- Scientist 1 states that "Based on its distance from the Sun, Pluto should be grouped with the planets knows as gas giants." Which of the following statements made by Scientist 2 opposes Scientist 1's belief that Pluto is a gas planet?
- Pluto's moon is larger than any other moon relative to its parent planet.
- A large object called Quaoar has recently been discovered which has a density nearly identical to Pluto, Charon, and Triton.
- Pluto has an orbit that is not in the same plane as the other planets (i.e., it is tilted) and its orbit is more eccentric, or elongated than any other planet's orbit.
- Pluto lacks rings that all other gas giants possess.
- What do both scientists agree upon?
- Pluto is like Mercury.
- Pluto is a Kuiper Belt Object.
- Pluto orbits the sun.
- Charon is a planet.
- Which of the following are reasons why Scientist 2 believes Pluto should NOT be classified as a planet?
- Pluto has no atmosphere.
- Pluto is similar in composition to Quaoar.
- Pluto has the most eccentric orbit of all the planets.
- Pluto's orbit is not in the same plane as the orbits of the other planets.
- II, III only
- I, III, IV
- III, IV only
- II, III, IV
- Based on composition and density, Pluto is a
- Kuiper Belt Object.
- Earth-like planet.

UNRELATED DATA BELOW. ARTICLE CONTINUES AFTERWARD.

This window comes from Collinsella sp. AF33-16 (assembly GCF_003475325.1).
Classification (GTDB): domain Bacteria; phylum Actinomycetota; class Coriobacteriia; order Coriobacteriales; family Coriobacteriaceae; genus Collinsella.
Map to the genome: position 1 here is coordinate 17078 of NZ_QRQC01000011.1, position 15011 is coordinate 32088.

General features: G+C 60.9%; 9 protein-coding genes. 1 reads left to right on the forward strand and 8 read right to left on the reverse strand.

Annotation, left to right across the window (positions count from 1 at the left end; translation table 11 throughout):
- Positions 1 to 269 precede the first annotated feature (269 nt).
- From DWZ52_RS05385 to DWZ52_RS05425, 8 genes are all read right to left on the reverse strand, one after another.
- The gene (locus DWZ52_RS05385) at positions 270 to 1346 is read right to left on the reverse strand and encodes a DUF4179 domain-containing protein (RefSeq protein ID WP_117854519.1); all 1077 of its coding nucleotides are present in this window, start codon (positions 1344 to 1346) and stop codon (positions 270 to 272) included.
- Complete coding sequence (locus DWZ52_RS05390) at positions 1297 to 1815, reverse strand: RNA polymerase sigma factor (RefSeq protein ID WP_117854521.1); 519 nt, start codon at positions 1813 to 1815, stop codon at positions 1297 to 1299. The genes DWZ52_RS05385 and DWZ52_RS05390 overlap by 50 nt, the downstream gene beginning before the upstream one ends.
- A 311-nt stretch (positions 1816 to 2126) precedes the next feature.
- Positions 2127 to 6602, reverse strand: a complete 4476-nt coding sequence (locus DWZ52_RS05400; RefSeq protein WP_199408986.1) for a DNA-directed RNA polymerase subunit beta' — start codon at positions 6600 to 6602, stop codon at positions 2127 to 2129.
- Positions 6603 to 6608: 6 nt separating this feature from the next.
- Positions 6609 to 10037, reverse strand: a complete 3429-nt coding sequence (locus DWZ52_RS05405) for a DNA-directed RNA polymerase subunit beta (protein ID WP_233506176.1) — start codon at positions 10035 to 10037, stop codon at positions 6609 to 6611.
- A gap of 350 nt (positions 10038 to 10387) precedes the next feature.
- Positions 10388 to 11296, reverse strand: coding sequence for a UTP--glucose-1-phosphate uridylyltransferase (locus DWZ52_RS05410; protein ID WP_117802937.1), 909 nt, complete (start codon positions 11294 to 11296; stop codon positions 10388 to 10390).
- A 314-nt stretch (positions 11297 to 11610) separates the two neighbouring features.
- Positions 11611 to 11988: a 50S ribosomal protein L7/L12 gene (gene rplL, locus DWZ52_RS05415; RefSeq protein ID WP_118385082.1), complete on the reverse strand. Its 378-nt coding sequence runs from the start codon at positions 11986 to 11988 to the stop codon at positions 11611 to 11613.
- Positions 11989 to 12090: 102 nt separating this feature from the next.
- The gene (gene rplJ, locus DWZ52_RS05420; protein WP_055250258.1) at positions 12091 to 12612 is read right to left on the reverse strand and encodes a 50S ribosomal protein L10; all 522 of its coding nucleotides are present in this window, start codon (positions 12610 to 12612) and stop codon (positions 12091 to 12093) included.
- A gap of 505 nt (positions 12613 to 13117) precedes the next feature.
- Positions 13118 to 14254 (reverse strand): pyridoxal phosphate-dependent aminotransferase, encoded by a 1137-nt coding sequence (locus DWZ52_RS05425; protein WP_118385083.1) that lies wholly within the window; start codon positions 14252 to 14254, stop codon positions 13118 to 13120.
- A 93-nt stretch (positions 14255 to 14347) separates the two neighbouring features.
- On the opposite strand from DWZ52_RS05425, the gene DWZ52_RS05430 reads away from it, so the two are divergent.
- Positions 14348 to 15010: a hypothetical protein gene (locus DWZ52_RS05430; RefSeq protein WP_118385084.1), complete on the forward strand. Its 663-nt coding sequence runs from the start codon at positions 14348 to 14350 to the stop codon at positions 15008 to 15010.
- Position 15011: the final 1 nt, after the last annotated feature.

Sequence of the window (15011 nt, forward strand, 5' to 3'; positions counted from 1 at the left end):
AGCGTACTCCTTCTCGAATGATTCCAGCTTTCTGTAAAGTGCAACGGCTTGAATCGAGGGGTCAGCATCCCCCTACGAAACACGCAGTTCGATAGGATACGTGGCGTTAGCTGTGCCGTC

- gas giant planet.
- Based on the information presented by Scientist 2, what is a possible origin for Neptune's moon, Triton?
- Triton is a natural moon of Neptune.
- Triton is a captured Kuiper Belt Object.
- Triton is a captured asteroid.
- Triton is a captured comet.
- d. Only the statement "Pluto lacks the rings that all other gas giants possess," opposes the statement made by Scientist 1.
- c. If you read both passages carefully, only one fact appears in both. Scientist 1 states, "Pluto orbits the Sun just as the other eight planets do," and Scientist 2 states, "Pluto orbits the Sun in the outer solar system."
- d. According to Scientist 2, the factors that separate Pluto are its different density, composition, and orbital characteristics, which are more like those of the Kuiper Belt Objects than the planets.
- a. Pluto, Charon, and Neptune's moon, Triton, all have densities and compositions similar to the newly discovered object Quaoar. This infers that they are all bodies originally from the Kuiper Belt.